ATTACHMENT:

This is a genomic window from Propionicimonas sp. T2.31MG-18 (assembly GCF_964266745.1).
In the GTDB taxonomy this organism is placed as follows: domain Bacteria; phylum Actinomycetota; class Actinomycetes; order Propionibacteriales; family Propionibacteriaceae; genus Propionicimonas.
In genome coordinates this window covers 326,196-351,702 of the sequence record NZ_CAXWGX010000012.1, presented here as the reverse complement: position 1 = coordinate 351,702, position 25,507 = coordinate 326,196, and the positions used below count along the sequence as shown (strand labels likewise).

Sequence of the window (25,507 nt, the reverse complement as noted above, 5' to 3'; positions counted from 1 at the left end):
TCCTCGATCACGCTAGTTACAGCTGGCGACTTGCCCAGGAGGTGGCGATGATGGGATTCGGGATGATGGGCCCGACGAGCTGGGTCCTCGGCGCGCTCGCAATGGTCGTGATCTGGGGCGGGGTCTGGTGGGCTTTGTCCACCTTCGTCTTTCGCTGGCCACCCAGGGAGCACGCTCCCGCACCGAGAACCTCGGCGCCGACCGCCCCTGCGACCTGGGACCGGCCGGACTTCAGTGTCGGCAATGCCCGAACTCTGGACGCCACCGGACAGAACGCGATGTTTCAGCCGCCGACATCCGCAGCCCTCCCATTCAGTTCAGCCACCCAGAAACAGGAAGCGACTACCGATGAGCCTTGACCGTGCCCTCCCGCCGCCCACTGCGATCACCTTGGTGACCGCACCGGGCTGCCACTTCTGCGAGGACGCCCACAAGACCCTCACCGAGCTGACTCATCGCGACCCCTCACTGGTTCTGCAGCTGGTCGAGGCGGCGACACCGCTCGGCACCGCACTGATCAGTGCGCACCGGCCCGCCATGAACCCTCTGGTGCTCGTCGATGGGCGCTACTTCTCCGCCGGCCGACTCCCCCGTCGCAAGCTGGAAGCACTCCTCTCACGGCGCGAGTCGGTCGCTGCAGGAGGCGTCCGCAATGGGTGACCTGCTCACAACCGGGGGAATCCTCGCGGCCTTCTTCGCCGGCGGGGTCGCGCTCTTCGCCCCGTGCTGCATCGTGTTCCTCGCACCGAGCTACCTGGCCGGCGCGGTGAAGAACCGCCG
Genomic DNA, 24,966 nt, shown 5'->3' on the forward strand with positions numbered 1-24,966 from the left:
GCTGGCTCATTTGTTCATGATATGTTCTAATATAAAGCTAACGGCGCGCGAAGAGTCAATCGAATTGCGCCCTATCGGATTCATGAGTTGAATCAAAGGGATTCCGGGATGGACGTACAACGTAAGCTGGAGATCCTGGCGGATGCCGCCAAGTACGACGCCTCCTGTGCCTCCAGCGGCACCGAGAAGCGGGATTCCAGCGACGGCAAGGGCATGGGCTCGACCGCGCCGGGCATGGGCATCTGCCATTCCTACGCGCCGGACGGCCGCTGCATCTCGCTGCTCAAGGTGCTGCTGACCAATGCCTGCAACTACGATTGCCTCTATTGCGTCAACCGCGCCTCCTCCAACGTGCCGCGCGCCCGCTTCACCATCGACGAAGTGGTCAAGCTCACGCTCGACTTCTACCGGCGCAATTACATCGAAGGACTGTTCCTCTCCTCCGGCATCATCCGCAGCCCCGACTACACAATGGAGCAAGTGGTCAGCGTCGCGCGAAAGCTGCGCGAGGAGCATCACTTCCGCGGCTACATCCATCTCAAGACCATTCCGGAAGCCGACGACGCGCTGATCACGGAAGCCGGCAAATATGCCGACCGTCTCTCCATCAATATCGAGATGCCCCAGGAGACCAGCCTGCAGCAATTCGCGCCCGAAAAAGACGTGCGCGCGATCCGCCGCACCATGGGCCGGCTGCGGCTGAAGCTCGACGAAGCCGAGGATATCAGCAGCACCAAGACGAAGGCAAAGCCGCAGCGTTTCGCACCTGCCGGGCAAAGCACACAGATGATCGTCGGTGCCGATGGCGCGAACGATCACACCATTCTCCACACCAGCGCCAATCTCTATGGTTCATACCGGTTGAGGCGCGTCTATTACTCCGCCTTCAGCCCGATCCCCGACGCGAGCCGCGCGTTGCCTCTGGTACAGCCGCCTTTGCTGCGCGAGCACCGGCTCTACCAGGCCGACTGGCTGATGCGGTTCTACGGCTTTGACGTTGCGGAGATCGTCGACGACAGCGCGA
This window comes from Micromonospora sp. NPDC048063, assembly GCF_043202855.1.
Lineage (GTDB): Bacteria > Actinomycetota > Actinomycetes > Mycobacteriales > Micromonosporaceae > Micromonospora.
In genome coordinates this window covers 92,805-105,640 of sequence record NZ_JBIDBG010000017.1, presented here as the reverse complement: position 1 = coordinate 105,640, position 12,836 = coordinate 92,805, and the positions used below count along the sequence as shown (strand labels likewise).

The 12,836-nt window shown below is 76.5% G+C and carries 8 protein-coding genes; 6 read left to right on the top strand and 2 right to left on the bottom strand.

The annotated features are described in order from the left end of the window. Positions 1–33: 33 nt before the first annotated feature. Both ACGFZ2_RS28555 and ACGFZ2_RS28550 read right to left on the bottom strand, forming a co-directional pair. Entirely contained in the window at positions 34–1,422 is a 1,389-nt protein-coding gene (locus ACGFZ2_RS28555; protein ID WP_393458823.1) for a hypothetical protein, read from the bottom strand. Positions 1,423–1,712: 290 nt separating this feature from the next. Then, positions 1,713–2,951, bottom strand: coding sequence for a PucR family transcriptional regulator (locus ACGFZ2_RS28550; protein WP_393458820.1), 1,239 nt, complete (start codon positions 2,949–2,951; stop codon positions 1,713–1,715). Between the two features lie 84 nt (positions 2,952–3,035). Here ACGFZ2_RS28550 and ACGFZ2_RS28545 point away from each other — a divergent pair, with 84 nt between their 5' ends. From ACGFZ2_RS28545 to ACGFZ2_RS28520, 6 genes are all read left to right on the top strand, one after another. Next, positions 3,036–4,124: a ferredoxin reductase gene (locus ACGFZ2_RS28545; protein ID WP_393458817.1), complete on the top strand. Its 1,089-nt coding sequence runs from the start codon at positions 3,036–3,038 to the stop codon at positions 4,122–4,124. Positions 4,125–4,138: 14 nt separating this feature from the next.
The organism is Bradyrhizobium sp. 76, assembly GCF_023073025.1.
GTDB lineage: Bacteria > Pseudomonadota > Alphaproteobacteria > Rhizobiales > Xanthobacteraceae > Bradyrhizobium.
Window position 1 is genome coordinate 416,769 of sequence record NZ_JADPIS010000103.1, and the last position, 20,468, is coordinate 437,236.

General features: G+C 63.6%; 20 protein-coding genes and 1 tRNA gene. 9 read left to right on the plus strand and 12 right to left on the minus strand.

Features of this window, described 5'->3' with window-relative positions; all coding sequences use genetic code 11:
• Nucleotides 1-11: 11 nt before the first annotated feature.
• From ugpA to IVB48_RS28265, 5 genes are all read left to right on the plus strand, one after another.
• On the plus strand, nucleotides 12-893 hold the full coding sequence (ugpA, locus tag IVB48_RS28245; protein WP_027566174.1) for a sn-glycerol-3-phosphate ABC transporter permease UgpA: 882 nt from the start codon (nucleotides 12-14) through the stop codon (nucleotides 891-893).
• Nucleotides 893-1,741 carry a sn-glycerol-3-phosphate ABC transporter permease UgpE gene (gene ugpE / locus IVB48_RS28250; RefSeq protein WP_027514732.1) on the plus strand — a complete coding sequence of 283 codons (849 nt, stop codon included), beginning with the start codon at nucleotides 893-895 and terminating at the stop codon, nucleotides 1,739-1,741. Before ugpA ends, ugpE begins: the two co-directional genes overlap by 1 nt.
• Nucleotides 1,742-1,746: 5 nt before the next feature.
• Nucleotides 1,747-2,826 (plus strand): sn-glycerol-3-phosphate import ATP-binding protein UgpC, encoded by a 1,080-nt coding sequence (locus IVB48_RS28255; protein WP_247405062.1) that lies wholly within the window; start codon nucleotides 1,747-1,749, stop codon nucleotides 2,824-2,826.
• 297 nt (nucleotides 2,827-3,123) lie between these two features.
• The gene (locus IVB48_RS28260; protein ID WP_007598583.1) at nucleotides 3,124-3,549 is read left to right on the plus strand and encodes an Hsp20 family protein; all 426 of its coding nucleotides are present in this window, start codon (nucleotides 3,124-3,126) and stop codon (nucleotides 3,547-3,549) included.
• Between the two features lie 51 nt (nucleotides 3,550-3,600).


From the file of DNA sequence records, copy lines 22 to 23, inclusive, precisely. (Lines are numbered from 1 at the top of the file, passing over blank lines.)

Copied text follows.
• Nucleotides 1,742-1,746: 5 nt before the next feature.
• Nucleotides 1,747-2,826 (plus strand): sn-glycerol-3-phosphate import ATP-binding protein UgpC, encoded by a 1,080-nt coding sequence (locus IVB48_RS28255; protein WP_247405062.1) that lies wholly within the window; start codon nucleotides 1,747-1,749, stop codon nucleotides 2,824-2,826.